This latter interpretation is further strengthened by the Committee’s observation that the standard of re-identification adopted should not be so onerous as to “have the effect of minimal privacy gains at the cost of greater benefits from the use of such data sets.” Accordingly, if fiduciaries employ a privacy by design approach, as per which the cost and time required for re-identification are made disproportionately high, this might take such data sets beyond the scope of personal data and consequently, exempt the same from the localisation requirement under S. 40.

Moving Forward

As noted earlier, the detrimental economic impact of a data localisation policy will be felt most by small businesses and start-ups. While established companies have the resources to leverage the more cost-inefficient Indian storage capabilities, start-ups will struggle to accommodate heightened costs. Accordingly, it is suggested that the Government implement an exemption similar to that prescribed in the (now withdrawn) Draft e-Commerce Policy. Clause 2.2 of the Policy provides that start-ups, up to a turnover of Rs. 50 Crore, are to be exempted from data localisation requirements under the policy. Similarly, in the context of the Bill, start-ups may, for example, be provided regulatory latitude to only localise sensitive data, since the privacy gain by extending this to all personal data is minimal, while the economic costs to such entities would be disproportionate.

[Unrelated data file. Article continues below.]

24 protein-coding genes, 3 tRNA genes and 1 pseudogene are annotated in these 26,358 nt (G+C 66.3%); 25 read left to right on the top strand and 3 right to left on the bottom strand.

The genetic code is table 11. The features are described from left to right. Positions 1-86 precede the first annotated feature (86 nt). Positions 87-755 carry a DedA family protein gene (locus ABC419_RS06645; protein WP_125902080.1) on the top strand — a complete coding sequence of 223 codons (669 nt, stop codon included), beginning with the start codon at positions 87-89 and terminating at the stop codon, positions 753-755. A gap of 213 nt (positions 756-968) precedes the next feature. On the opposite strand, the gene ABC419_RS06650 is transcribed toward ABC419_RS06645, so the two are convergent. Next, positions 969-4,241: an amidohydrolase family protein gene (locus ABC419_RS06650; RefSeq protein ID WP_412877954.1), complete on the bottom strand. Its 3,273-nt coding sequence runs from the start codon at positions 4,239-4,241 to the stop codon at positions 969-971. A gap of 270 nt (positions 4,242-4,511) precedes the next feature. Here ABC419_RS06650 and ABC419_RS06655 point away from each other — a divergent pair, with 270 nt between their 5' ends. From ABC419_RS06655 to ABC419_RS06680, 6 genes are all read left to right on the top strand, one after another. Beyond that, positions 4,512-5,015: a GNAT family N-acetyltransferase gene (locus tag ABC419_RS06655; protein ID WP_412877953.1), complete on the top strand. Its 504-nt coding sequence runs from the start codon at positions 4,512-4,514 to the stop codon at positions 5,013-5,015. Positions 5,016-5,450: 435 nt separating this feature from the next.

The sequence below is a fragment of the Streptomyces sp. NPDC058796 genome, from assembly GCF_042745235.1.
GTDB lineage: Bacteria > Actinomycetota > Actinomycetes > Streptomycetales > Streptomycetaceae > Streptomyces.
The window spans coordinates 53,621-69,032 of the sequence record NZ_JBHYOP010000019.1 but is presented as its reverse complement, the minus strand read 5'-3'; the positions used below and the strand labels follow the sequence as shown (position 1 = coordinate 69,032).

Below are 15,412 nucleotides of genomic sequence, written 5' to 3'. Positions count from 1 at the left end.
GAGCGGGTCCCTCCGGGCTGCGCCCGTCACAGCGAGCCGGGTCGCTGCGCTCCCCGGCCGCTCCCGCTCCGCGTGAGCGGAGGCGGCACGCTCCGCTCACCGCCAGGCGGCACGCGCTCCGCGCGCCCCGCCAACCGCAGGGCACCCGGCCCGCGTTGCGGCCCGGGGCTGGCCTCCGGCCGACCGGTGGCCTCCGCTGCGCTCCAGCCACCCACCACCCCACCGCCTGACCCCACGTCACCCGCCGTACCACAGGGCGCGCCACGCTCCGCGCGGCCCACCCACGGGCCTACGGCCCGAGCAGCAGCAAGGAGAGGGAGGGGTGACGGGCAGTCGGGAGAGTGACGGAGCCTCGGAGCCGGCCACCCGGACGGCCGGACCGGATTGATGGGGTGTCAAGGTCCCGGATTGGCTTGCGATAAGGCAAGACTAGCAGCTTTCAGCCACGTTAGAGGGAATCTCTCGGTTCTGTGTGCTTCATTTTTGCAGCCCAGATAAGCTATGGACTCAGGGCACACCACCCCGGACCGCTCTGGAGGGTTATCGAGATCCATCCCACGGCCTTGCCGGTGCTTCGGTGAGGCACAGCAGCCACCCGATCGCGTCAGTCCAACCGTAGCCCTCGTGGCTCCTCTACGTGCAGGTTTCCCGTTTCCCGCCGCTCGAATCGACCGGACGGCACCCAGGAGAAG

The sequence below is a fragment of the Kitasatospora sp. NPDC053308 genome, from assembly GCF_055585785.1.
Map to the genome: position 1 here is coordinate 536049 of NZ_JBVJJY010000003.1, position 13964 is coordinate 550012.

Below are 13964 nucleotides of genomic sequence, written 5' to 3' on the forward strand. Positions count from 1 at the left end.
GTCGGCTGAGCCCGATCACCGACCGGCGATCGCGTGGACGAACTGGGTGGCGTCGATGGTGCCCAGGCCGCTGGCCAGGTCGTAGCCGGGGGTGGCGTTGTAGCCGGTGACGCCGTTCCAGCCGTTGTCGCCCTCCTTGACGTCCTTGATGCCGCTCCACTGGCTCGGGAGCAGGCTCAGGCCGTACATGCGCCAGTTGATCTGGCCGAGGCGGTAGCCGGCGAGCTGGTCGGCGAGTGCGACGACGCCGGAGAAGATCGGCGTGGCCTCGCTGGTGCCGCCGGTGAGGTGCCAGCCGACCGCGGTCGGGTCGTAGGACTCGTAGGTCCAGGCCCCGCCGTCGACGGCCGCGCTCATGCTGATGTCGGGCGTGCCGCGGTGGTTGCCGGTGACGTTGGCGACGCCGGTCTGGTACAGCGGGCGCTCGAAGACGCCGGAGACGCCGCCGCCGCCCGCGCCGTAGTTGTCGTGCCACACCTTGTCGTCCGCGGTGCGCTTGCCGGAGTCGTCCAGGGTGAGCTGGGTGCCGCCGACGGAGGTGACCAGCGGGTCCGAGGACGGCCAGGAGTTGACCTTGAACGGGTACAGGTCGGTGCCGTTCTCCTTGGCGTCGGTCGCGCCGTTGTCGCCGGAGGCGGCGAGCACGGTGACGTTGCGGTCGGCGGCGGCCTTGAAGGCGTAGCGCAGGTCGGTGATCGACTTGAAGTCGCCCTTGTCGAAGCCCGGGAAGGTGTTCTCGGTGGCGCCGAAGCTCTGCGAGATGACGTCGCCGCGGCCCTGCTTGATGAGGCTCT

The Unique Identification Authority of India (“UIDAI”) must take a conscious decision with respect to the standard it chooses to prescribe, to the definition of anonymisation under S. 3(29). If, for example, fiduciaries are able to sufficiently aggregate data, effectively delete personal identifiers from the same and further, utilise numerous anonymisation techniques such as masking, suppression and perturbation, such that re-identification cannot be achieved through reasonably likely means, fiduciaries should be exempted from the S. 40 requirement. However, despite the economic utility of such a move, as well as the absence of a privacy threat, the UIDAI may still choose to prescribe the higher standard to cater to the Government’s ‘enforcement’ mandate.

The European Union’s GDPR, in putting not enforcement, but privacy concerns at the fore of the cross-border data transfer debate, does not mandate data localisation. Instead, it provides for an effective means of safeguarding privacy while still ensuring the free flow of data, i.e. data adequacy. As per Art. 45 of the GDPR, countries shall be designated as data adequate by the European Commission, having regard to their data protection legislations, supervisory authorities and international commitments. Subsequent to such determination, personal data may freely be transferred, without the requirement of specific authorisation. By ensuring data is only transferred to countries with equal or better protection than India, and further, by having only one and not two physical copies of the data, privacy concerns are mitigated, while still deriving the economic utility of cross-border transfers.